UBC Undergraduate Research

Empowering eaters to make climate-friendly choices : a public education initiative Lee, Kyle; Lee, Winnie; Leung, Sheena; Leung, Veronica; Leung, Vincent; Son, Wonik Nathan; St. Germain, Michelle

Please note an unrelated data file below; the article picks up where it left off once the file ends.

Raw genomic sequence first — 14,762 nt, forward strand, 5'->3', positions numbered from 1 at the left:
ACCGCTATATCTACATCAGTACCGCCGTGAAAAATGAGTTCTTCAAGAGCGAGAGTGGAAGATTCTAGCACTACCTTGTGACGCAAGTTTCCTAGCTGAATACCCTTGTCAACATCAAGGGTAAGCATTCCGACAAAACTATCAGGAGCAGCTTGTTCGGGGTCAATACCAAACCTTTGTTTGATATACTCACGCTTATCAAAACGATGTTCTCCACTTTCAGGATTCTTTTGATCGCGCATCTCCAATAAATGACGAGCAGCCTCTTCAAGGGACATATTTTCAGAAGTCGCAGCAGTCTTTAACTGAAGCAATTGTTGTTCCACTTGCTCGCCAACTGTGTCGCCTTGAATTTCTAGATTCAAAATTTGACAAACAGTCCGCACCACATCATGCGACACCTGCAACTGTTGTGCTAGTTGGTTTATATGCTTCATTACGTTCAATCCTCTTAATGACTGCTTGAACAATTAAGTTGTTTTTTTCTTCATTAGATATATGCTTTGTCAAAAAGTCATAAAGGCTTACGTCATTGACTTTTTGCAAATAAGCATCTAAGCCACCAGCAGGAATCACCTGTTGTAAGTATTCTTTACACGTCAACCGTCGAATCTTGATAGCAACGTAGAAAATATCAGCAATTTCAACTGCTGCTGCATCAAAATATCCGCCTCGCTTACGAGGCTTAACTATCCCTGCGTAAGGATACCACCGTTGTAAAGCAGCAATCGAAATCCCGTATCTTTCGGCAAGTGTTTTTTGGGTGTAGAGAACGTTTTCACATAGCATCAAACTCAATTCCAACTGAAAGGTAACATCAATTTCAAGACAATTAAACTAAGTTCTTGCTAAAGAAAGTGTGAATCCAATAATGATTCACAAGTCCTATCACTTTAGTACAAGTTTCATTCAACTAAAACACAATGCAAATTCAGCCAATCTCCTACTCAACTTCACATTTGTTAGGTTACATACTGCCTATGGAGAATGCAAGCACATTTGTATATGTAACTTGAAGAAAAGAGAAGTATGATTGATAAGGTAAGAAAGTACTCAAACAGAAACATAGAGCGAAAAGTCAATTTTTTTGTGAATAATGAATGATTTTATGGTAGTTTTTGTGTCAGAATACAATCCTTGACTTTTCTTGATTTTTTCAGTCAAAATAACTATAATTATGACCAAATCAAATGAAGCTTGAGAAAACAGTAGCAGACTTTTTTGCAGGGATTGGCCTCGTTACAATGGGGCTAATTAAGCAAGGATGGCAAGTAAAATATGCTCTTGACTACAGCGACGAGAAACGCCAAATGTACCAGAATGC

There are few things that so clearly connect us to the environment as food, or illustrate how overtly dependant we are on the plant for our survival. Examining how our food is produced is at the core uniting many of the global issues relating to our misuse of land, energy and other resources – and with a modest amount of thought and effort about the food selections we make, we have the potential to make strides towards resolving climate-related problems each time we pick up a fork. Initially, it may seem like changing one’s eating habits is a strange way to approach preventing climate change, however, it is known that our food system is a significant contributor of greenhouse gas (GHG) emissions. Therefore, educating ourselves about climate-friendly food choices is an essential step towards becoming empowered eaters who are able to effect change. As a first attempt to increasing public awareness about the relationship that exists between food choices and climate change, our group was assigned the task of developing an educational campaign to be used at The UBC Farm. The main purpose of this initiative is to encourage patrons at the Saturday Farmer’s Market to adopt a more sustainable approach to food-shopping and eating by exposing them to one or more of three complementary marketing tools: 1. a “Carbon Smart Food Guide” containing general information and guiding principles on how to become a carbon smart consumer 2. an on-line publication aimed at providing those interested with more detailed information than that presented in the food guide 3. a carbon smart logo to be used as a part of a visual display at food stands so that shoppers are able to quickly and clearly identify carbon smart items It is our goal that, collectively, this campaign will help climate-concerned consumers be more successful at navigating the food system, thereby having a positive impact on our community, and our environment. Disclaimer: “UBC SEEDS provides students with the opportunity to share the findings of their studies, as well as their opinions, conclusions and recommendations with the UBC community. The reader should bear in mind that this is a student project/report and is not an official document of UBC. Furthermore readers should bear in mind that these reports may not reflect the current status of activities at UBC. We urge you to contact the research persons mentioned in a report or the SEEDS Coordinator about the current status of the subject matter of a project/report.”

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